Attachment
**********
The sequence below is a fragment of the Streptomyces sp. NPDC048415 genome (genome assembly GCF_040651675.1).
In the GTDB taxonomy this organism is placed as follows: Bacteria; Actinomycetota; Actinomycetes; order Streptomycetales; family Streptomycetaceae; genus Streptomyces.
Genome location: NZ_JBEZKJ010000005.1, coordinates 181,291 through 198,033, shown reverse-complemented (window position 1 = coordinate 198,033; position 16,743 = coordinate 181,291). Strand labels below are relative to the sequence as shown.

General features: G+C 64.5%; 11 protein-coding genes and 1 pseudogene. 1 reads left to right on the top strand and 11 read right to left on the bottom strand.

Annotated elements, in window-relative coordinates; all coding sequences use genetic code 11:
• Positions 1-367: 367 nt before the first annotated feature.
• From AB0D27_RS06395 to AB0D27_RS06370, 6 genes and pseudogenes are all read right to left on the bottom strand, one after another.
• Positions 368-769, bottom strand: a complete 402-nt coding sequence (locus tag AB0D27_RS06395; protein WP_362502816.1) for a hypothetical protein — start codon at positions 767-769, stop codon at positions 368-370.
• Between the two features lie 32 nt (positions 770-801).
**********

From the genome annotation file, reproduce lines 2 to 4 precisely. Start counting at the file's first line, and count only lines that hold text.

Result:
In the GTDB taxonomy this organism is placed as follows: Bacteria; Actinomycetota; Actinomycetes; order Streptomycetales; family Streptomycetaceae; genus Streptomyces.
Genome location: NZ_JBEZKJ010000005.1, coordinates 181,291 through 198,033, shown reverse-complemented (window position 1 = coordinate 198,033; position 16,743 = coordinate 181,291). Strand labels below are relative to the sequence as shown.

General features: G+C 64.5%; 11 protein-coding genes and 1 pseudogene. 1 reads left to right on the top strand and 11 read right to left on the bottom strand.